If you want to see bold leadership in the fight against this pandemic, look no further than Turkmenistan, where dictator Gurbanguly Berdymukhammedov put his foot down and banned any use, in conversation or print, of the word “coronavirus.”

That ought to take care of the problem.

Mr. Berdymukhamedov may occupy a place on the remote fringes of politics (and of sanity), but he is far from the only politician who would like us to believe that a disease outbreak is best fought by suspending democratic practices and ruling by decree.

Story continues below advertisement

There is an unhealthy belief, far too prevalent among otherwise liberal-minded people these days, that democracy is not an effective disinfectant for fighting infection.

It’s not hard to reach this conclusion – after all, citizens are being asked to do things, and sometimes compelled by law, that in normal times would be considered grotesque infringements on personal liberties. A lot of emergency decisions have to be made quickly. Isn’t democracy, with its checks and balances and deliberative processes, just a sluggish hindrance?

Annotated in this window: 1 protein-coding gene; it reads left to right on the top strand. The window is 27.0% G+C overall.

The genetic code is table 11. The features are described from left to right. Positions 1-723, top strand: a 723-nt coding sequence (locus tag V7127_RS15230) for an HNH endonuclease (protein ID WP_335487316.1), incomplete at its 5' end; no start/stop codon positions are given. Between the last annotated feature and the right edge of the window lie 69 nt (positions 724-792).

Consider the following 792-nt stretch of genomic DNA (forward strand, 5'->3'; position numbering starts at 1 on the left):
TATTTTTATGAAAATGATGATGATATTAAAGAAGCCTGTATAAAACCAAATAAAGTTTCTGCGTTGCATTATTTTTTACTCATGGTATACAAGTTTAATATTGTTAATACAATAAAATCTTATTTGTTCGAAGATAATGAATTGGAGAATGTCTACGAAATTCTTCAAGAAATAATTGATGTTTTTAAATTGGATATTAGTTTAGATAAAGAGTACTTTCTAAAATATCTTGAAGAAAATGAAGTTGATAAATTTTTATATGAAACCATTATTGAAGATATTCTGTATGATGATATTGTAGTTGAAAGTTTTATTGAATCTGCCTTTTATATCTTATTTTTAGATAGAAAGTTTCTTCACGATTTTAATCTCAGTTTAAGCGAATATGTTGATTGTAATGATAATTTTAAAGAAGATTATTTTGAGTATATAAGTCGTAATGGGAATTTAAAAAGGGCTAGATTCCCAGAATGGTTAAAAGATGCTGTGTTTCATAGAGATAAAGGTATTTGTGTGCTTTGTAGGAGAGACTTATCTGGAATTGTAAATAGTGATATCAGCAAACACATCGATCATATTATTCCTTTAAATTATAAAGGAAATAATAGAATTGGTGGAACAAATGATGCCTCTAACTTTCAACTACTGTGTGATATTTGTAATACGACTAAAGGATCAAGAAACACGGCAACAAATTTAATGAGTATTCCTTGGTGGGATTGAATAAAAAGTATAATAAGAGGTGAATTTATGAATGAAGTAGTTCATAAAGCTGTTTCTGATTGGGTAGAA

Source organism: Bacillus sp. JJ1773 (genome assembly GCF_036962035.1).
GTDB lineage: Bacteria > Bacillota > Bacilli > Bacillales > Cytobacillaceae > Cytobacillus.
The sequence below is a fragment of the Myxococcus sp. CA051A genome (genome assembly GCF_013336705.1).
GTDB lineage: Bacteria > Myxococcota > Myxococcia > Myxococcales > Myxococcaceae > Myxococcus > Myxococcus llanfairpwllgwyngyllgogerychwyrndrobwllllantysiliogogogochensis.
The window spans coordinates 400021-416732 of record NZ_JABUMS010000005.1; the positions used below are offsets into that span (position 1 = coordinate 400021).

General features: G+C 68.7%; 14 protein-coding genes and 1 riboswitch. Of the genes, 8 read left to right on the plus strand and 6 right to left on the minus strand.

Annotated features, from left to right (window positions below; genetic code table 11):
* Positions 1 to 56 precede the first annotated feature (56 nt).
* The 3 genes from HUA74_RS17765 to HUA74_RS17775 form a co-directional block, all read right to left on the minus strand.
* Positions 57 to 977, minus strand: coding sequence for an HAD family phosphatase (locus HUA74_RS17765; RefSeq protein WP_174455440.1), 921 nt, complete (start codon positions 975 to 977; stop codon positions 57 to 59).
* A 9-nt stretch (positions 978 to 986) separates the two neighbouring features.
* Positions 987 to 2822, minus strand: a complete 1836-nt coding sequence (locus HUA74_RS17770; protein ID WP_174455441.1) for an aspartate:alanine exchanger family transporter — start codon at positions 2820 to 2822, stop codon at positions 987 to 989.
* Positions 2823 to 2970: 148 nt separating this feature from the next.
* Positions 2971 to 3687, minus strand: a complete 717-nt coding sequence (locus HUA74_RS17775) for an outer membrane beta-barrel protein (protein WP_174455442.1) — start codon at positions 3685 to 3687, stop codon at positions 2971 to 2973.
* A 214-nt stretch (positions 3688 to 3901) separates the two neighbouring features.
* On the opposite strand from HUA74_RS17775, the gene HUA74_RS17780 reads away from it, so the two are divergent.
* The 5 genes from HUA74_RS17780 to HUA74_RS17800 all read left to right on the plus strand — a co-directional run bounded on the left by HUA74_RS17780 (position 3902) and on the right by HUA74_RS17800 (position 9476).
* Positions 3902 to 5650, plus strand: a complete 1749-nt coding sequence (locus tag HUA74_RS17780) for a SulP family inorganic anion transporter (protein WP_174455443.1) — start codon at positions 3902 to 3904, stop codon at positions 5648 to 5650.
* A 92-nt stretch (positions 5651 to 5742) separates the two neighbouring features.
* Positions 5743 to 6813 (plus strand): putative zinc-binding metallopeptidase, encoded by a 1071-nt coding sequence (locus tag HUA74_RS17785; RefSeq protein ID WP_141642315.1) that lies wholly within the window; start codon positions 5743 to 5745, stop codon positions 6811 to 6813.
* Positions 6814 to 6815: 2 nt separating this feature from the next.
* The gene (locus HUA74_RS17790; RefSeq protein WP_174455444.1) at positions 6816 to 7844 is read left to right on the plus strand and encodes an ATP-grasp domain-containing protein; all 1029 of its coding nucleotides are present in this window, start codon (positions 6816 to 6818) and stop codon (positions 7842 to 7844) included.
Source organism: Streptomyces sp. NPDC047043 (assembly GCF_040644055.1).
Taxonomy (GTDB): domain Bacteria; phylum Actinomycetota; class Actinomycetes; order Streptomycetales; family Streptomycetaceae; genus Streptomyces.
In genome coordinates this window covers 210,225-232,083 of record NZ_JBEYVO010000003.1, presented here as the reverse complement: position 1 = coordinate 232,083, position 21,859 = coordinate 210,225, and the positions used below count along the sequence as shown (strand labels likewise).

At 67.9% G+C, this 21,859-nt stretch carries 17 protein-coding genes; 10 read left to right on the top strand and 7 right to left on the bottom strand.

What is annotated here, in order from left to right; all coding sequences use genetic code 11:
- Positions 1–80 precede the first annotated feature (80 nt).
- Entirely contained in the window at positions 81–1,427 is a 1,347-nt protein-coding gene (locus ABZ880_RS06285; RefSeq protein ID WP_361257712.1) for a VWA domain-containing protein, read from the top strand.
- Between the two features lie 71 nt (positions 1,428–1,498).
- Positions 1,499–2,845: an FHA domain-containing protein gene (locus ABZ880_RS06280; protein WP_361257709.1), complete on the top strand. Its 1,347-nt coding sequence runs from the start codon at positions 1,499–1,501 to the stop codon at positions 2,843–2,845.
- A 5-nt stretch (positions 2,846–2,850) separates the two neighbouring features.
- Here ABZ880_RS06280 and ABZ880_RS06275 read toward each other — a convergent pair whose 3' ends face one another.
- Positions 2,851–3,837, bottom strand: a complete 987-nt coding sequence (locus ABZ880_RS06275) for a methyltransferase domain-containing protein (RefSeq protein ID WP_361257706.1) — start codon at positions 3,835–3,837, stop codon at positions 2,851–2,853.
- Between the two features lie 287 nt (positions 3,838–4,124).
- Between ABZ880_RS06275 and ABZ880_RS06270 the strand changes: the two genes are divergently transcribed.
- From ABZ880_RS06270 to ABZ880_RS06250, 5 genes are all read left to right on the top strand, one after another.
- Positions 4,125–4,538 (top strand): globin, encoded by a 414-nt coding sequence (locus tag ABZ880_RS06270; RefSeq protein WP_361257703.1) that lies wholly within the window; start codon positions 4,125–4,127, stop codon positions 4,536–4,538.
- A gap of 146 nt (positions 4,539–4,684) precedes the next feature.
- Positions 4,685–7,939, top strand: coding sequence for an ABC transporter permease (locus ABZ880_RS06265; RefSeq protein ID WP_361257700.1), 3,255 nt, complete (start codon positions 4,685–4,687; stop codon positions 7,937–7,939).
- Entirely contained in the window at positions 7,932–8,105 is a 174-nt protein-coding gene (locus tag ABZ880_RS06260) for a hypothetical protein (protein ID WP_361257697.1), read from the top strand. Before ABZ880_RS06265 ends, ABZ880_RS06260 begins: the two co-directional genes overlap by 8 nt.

That was the case made by Viktor Orban, the far-right president of Hungary, when he persuaded his parliament this week – in which his party already has a two-thirds super-majority – to pass an “emergency” law that suspends all elections and allows him to rule by decree, bypass democratic institutions and courts, and imprison anyone who complains. It has no end date.

It was immediately apparent that these new measures have nothing to do with fighting the virus, which has yet to hit Hungary hard. Mr. Orban included language that made it illegal for people to have a gender different from their biological sex – a hot-button topic on the angry right, but one utterly unrelated to virology.